Its Kenyon Road West plant has grown to a massive facility encompassing over 100,000 square feet. A second location elsewhere in Fort Dodge adds about 20,000 square feet of work space. After an absence of more than two decades, Misty Harbor is also once again manufacturing pontoons in the community where the business was launched – Humboldt.

“Last December, we moved in to what was the old Dodgen facility in Humboldt,” Jergens said.

Workers needed

The company’s growth has created a large increase in its workforce.

“We just broke the 200 threshold,” Christy said. “It’s about 205.”

Jergens emphasized just how swift that expansion has been.

“A year ago we were at 120,” he said.

That workforce escalation isn’t finished.

“We expect to continue to grow by as much as 40 percent,” Jergens said.

The tight labor market has been a challenge for many Iowa employers, including Misty Harbor.

“With the growth comes the need to get people,” Jergens said. “We’re dealing with a good unemployment rate. We’re no different than any other business, I think, finding good people is a challenge.”

The rapid addition of workers has also meant training new team members has been a major focus.

“What we do is very unique,” Jergens said. “There’s lots to learn. It’s on-the-line training. New employees are paired with somebody as a trainer. They walk them through it. It’s not a quick learning process.”

The strong national economy is also putting pressure on some of Misty Harbor’s suppliers to find enough workers to supply the materials and other components needed to manufacture more boats.

“Because of the industry growth, the people we buy those materials from are under great demand,” Jergens said. “It’s been a struggle. … We haven’t always been able to get what we wanted when we wanted it.”

Business approach

Jergens and Christy both said they believe that the way Misty Harbor does business has been one of the reasons it is gaining market share so rapidly.

“What we try to do is run this like a family-owned business,” Jergens said. “A lot of the competition has grown into more of a corporate structure. Our dealers will tell you that they can get on the phone and talk to Tom and I with ease. We strive to get back to our consumers and dealers quickly and always try to be fair and reasonable.”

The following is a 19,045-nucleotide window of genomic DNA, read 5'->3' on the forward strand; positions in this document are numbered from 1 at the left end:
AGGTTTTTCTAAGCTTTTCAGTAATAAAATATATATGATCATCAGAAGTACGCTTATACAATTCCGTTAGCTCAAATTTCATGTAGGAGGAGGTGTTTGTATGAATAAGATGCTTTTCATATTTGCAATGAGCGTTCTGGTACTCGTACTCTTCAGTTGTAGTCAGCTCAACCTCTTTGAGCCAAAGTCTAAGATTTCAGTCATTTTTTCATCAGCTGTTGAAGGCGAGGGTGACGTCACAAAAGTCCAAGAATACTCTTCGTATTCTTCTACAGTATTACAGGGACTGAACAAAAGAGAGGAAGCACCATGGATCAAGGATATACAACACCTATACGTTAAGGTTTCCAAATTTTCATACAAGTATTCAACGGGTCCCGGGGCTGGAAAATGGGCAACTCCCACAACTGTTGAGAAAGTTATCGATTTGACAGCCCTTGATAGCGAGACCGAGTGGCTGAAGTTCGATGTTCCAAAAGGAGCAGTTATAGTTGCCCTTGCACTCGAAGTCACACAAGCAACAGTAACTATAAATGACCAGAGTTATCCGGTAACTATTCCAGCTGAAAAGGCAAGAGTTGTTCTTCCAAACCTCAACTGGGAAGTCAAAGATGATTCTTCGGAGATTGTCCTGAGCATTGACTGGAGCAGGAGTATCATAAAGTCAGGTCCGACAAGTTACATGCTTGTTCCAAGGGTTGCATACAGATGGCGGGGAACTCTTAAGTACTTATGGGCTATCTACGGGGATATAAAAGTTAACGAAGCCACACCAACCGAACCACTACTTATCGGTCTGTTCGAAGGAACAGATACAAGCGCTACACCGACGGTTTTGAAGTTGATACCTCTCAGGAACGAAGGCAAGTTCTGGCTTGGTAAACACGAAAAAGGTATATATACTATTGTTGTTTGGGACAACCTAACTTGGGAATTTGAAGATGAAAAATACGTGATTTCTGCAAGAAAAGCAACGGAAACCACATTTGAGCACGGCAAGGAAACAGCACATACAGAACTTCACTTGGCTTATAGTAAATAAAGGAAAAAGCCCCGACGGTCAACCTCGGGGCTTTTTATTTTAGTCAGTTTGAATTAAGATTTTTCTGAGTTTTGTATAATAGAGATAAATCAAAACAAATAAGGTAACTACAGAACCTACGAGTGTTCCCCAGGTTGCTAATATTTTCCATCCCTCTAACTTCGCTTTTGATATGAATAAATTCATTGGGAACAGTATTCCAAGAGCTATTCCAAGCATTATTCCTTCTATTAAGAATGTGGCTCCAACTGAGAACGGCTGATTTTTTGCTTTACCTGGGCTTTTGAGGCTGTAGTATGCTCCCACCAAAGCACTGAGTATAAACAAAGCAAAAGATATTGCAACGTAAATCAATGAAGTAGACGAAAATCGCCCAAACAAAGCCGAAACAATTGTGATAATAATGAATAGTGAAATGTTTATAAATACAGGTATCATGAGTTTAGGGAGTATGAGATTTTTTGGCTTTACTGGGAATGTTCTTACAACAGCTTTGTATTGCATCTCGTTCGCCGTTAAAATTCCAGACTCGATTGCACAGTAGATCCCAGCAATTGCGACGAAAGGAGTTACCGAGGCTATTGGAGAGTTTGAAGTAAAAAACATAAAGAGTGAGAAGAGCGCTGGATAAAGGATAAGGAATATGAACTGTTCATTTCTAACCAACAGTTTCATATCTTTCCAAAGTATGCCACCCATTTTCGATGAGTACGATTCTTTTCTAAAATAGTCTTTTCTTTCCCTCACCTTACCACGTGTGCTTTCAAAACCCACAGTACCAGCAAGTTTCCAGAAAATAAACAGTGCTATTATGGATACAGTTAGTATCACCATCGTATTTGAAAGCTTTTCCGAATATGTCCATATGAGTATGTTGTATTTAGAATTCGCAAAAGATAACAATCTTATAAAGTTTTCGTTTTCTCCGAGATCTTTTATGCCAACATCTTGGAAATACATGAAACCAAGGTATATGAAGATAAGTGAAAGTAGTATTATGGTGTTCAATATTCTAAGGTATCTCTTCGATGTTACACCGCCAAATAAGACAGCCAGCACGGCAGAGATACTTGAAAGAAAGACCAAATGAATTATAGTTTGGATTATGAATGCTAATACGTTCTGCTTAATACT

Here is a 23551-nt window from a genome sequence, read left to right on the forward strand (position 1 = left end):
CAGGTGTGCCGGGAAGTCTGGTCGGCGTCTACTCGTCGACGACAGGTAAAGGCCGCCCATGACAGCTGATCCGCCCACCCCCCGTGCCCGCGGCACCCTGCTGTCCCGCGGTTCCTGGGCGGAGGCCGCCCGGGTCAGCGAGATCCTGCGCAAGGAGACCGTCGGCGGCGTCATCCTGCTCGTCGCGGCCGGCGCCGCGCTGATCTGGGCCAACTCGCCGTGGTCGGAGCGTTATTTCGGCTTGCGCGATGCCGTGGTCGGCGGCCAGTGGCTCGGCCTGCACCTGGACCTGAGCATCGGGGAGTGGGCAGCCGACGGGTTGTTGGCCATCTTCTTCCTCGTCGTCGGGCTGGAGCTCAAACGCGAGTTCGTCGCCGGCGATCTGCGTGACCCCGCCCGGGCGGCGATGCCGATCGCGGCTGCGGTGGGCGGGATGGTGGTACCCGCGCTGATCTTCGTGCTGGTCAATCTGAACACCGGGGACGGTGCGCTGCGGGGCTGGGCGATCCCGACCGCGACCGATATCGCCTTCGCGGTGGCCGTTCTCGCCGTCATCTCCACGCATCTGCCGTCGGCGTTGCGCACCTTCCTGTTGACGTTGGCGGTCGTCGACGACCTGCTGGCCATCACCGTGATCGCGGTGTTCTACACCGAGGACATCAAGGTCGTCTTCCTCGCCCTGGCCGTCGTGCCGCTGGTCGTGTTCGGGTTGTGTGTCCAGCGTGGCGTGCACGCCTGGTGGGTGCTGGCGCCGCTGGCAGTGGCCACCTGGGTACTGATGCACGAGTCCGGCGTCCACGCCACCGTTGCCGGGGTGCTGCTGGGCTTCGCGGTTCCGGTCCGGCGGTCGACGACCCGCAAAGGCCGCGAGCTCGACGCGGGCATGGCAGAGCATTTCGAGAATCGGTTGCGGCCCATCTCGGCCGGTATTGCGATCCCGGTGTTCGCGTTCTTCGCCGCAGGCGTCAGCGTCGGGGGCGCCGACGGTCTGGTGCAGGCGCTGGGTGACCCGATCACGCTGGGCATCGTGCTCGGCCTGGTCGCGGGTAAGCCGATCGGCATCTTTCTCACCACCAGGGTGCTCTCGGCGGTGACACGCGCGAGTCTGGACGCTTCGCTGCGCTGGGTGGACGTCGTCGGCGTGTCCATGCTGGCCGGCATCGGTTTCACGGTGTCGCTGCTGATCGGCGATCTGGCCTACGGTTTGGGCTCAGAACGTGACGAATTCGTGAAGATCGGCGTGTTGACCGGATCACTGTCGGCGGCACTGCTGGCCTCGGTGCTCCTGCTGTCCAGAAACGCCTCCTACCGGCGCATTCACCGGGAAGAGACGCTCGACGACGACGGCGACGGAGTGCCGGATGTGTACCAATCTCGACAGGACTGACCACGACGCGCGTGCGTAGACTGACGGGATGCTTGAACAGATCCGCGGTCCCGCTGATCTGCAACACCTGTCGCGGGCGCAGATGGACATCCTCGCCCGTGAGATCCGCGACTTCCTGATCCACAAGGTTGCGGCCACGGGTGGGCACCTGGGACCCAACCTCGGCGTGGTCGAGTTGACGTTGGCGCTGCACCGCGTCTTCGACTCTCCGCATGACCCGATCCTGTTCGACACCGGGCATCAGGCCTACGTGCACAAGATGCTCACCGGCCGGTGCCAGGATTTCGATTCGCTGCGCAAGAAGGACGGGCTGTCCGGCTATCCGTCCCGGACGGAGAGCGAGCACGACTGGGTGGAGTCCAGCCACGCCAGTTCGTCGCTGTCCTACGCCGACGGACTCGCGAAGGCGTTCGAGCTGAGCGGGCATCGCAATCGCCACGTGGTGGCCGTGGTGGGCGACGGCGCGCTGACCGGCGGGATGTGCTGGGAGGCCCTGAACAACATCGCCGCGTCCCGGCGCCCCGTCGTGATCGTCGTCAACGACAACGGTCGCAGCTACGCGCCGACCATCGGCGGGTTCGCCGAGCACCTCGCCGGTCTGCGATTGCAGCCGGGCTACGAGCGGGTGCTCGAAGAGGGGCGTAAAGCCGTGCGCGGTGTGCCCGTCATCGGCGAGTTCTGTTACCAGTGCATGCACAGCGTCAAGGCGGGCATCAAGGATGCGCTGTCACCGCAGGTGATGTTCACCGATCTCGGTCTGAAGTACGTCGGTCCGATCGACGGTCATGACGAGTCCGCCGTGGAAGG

A commitment to be flexible is also part of the business game plan.

“We’re pretty liberal in terms of custom boats,” Christy said. “So, if somebody likes a particular layout but would like to change a couple things we really have a process where we let them do that.”

Emphasizing both value and product quality have also been longtime priorities at Misty Harbor, the owners said.

“We build at a value but at high quality,” Christy said. “We don’t cut corners on how we construct the product. We offer a five-year warranty with an extended-warranty option up to 10-year warranty. We have a lifetime warranty on the pontoon welds and the structure itself. We stand behind the products. Boats are a product that we expect somebody to be able to buy and have for a very long time and enjoy.”

Both Jergens and Christy said they are leading a business they enjoy running.

“I always tell people one of the things I love the most is I get to build a product that people save their money to enjoy,” Jergens said. “They are working five days a week to make money so they can go out on one of these things on the weekend. … We build something that makes their life more fun. You can build lots of things that people need. It’s rewarding to build the fun stuff. … It’s about boating. It’s about enjoyment. It’s about sunny days. That’s sort of around you all the time. That’s always been appealing.”

The year ahead promises to be an exciting one at Misty Harbor. With the 2019 model year, the company will celebrate its 30th anniversary.